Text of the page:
Should the U.S. Supreme Court be the court of the world? In the 18th century, two feuding Frenchmen inspired a one-sentence law that helped launch American human rights litigation into the 20th century. The Alien Tort Statute allowed a Paraguayan woman to find justice for a terrible crime committed in her homeland. But as America reached further and further out into the world, the court was forced to confront the contradictions in our country’s ideology: sympathy vs. sovereignty. Earlier this month, the Supreme Court heard arguments in Jesner v. Arab Bank, a case that could reshape the way America responds to human rights abuses abroad. Does the A.T.S. secure human rights or is it a dangerous overreach?
The key voices:
Ken Saro-Wiwa Jr., son of activist Ken Saro-Wiwa Sr.
Dolly Filártiga, sister of Joelito Filártiga
Paloma Calles, daughter of Dolly Filártiga
Peter Weiss, lawyer at the Center for Constitutional Rights who represented Dolly Filártiga in Filártiga v. Peña-Irala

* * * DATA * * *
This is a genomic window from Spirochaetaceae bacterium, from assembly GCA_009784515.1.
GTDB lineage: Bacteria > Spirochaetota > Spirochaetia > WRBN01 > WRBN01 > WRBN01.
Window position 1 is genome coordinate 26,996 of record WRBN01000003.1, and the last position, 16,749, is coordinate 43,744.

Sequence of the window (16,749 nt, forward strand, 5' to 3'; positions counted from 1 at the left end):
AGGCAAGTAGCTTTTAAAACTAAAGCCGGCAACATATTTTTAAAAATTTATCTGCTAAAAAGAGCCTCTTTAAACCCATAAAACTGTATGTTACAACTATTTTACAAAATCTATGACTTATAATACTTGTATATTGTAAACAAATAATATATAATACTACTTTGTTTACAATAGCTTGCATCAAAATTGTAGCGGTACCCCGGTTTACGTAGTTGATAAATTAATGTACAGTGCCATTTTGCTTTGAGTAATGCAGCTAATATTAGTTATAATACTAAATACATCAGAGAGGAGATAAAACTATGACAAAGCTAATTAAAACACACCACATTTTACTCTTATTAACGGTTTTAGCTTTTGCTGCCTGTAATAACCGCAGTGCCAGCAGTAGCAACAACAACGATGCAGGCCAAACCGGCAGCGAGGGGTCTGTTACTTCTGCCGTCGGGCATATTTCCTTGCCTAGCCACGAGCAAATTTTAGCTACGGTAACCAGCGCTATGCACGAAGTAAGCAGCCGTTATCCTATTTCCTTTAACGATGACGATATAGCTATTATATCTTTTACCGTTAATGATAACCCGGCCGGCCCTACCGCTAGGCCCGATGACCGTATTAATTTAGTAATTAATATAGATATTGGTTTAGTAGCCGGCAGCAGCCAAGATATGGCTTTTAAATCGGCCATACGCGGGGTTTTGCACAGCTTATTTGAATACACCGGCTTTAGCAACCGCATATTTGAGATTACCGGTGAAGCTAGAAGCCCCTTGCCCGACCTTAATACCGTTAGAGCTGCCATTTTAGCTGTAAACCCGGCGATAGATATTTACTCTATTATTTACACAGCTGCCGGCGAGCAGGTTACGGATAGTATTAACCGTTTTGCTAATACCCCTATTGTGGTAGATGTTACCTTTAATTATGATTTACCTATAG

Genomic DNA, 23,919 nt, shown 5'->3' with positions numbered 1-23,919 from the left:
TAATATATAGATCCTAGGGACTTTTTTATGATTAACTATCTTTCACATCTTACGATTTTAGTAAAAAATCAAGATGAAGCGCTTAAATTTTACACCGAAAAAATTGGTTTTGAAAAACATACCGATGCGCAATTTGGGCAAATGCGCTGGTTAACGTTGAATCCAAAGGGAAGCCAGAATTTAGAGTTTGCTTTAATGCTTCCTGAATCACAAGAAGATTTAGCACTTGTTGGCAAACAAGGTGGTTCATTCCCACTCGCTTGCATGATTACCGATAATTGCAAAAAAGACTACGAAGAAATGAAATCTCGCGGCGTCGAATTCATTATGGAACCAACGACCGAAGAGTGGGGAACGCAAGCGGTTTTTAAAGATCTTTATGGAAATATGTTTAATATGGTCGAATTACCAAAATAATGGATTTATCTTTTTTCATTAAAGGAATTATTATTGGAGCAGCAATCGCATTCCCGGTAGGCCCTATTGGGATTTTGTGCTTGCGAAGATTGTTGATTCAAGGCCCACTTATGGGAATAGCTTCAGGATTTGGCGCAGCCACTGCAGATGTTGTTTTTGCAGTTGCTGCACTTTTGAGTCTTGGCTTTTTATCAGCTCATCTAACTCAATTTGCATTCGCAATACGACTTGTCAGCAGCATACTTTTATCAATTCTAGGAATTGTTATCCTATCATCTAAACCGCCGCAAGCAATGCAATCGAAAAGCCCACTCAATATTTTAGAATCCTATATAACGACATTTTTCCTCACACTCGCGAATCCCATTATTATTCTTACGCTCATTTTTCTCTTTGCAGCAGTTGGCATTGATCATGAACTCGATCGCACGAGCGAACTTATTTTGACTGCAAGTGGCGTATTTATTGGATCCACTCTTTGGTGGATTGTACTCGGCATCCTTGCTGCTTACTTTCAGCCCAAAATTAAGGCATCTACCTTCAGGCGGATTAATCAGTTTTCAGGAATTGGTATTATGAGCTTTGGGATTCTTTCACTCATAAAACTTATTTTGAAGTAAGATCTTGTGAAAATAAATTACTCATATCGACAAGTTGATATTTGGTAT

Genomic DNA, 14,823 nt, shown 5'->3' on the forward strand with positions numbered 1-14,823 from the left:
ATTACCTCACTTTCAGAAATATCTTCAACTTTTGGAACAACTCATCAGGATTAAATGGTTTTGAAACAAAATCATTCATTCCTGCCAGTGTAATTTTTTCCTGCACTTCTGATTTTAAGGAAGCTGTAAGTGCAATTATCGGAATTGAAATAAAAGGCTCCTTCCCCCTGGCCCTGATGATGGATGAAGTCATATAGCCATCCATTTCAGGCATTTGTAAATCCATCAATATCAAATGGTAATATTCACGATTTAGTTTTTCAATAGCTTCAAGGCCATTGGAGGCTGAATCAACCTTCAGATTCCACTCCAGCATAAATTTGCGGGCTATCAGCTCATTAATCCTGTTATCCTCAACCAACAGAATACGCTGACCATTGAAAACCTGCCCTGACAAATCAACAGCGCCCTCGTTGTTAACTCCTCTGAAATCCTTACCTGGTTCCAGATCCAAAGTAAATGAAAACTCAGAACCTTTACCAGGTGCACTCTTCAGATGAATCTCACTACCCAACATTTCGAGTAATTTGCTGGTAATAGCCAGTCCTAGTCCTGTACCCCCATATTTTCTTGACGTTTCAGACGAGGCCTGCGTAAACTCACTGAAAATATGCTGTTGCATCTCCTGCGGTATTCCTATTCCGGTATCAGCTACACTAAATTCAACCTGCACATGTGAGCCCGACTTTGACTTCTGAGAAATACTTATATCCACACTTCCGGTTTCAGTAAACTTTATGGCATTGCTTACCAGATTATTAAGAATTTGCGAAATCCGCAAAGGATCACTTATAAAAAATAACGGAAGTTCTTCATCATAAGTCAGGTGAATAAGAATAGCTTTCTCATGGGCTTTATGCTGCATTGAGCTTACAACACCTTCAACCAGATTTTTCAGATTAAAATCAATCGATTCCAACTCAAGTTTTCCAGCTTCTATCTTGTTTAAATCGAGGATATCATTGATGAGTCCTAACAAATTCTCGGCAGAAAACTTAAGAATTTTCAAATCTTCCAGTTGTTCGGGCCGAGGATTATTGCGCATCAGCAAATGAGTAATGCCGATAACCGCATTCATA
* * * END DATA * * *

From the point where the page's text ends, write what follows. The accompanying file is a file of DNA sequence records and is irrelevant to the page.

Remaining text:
Katherine Gallagher, lawyer at the Center for Constitutional Rights
Paul Hoffman, lawyer who represented Kiobel in Kiobel v. Royal Dutch Petroleum
John Bellinger, former legal adviser for the U.S. Department of State and the National Security Council
William Casto, professor at Texas Tech University School of Law
Eric Posner, professor at University of Chicago Law School
Samuel Moyn, professor at Yale University
René Horst, professor at Appalachian State University
The key cases:
1984: Filártiga v. Peña-Irala
2013: Kiobel v. Royal Dutch Petroleum
2017: Jesner v. Arab Bank
The key links:
Center for Constitutional Rights
Additional music for this episode by Nicolas Carter.
Special thanks to William J. Aceves, William Baude, Diego Calles, Alana Casanova-Burgess, William Dodge, Susan Farbstein, Jeffery Fisher, Joanne Freeman, Julian Ku, Nicholas Rosenkranz, Susan Simpson, Emily Vinson, Benjamin Wittes and Jamison York. Ken Saro-Wiwa Jr., who appears in this episode, passed away in October 2016.
Leadership support for More Perfect is provided by The Joyce Foundation. Additional funding is provided by The Charles Evans Hughes Memorial Foundation.
Supreme Court archival audio comes from Oyez®, a free law project in collaboration with the Legal Information Institute at Cornell.